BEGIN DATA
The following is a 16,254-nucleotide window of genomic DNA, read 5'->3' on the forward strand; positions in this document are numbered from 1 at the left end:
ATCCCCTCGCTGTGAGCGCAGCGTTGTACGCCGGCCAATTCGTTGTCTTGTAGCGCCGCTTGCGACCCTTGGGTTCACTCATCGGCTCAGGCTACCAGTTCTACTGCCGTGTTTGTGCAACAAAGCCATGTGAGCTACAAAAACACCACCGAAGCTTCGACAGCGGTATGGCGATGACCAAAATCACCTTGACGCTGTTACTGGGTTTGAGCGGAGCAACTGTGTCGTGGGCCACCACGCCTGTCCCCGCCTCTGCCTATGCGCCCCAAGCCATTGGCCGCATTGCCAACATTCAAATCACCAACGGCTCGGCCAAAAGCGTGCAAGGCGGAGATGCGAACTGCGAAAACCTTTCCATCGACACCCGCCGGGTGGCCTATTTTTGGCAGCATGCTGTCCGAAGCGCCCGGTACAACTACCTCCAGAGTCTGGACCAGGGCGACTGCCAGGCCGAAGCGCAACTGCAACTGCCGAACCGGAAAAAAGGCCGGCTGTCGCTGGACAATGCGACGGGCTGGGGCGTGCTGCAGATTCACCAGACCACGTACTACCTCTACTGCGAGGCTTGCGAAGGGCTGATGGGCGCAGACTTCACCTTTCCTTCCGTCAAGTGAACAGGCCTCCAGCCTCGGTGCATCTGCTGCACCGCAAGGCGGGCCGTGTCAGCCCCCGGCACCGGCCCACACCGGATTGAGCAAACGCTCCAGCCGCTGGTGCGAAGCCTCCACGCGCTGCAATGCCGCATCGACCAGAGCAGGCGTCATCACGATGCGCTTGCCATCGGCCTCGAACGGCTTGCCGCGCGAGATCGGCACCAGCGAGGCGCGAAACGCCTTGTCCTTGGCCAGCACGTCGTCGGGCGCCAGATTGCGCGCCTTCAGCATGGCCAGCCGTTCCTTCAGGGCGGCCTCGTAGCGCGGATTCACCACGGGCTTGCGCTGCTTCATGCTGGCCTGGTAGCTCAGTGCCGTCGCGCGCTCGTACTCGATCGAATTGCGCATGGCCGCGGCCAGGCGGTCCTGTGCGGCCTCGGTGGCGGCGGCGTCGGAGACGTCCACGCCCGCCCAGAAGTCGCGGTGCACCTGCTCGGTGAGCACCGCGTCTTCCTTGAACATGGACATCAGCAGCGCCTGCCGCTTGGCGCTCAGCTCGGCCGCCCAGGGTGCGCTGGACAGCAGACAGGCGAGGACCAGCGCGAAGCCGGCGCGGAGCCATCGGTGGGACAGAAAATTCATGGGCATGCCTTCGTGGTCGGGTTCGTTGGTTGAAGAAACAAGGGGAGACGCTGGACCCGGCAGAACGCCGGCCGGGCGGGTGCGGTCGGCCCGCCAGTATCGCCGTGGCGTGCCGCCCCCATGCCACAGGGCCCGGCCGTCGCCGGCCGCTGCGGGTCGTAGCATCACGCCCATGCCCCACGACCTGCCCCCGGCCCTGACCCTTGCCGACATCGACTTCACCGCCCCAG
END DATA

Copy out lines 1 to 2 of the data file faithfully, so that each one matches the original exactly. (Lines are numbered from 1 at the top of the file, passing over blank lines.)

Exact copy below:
The following is a 16,254-nucleotide window of genomic DNA, read 5'->3' on the forward strand; positions in this document are numbered from 1 at the left end:
ATCCCCTCGCTGTGAGCGCAGCGTTGTACGCCGGCCAATTCGTTGTCTTGTAGCGCCGCTTGCGACCCTTGGGTTCACTCATCGGCTCAGGCTACCAGTTCTACTGCCGTGTTTGTGCAACAAAGCCATGTGAGCTACAAAAACACCACCGAAGCTTCGACAGCGGTATGGCGATGACCAAAATCACCTTGACGCTGTTACTGGGTTTGAGCGGAGCAACTGTGTCGTGGGCCACCACGCCTGTCCCCGCCTCTGCCTATGCGCCCCAAGCCATTGGCCGCATTGCCAACATTCAAATCACCAACGGCTCGGCCAAAAGCGTGCAAGGCGGAGATGCGAACTGCGAAAACCTTTCCATCGACACCCGCCGGGTGGCCTATTTTTGGCAGCATGCTGTCCGAAGCGCCCGGTACAACTACCTCCAGAGTCTGGACCAGGGCGACTGCCAGGCCGAAGCGCAACTGCAACTGCCGAACCGGAAAAAAGGCCGGCTGTCGCTGGACAATGCGACGGGCTGGGGCGTGCTGCAGATTCACCAGACCACGTACTACCTCTACTGCGAGGCTTGCGAAGGGCTGATGGGCGCAGACTTCACCTTTCCTTCCGTCAAGTGAACAGGCCTCCAGCCTCGGTGCATCTGCTGCACCGCAAGGCGGGCCGTGTCAGCCCCCGGCACCGGCCCACACCGGATTGAGCAAACGCTCCAGCCGCTGGTGCGAAGCCTCCACGCGCTGCAATGCCGCATCGACCAGAGCAGGCGTCATCACGATGCGCTTGCCATCGGCCTCGAACGGCTTGCCGCGCGAGATCGGCACCAGCGAGGCGCGAAACGCCTTGTCCTTGGCCAGCACGTCGTCGGGCGCCAGATTGCGCGCCTTCAGCATGGCCAGCCGTTCCTTCAGGGCGGCCTCGTAGCGCGGATTCACCACGGGCTTGCGCTGCTTCATGCTGGCCTGGTAGCTCAGTGCCGTCGCGCGCTCGTACTCGATCGAATTGCGCATGGCCGCGGCCAGGCGGTCCTGTGCGGCCTCGGTGGCGGCGGCGTCGGAGACGTCCACGCCCGCCCAGAAGTCGCGGTGCACCTGCTCGGTGAGCACCGCGTCTTCCTTGAACATGGACATCAGCAGCGCCTGCCGCTTGGCGCTCAGCTCGGCCGCCCAGGGTGCGCTGGACAGCAGACAGGCGAGGACCAGCGCGAAGCCGGCGCGGAGCCATCGGTGGGACAGAAAATTCATGGGCATGCCTTCGTGGTCGGGTTCGTTGGTTGAAGAAACAAGGGGAGACGCTGGACCCGGCAGAACGCCGGCCGGGCGGGTGCGGTCGGCCCGCCAGTATCGCCGTGGCGTGCCGCCCCCATGCCACAGGGCCCGGCCGTCGCCGGCCGCTGCGGGTCGTAGCATCACGCCCATGCCCCACGACCTGCCCCCGGCCCTGACCCTTGCCGACATCGACTTCACCGCCCCAG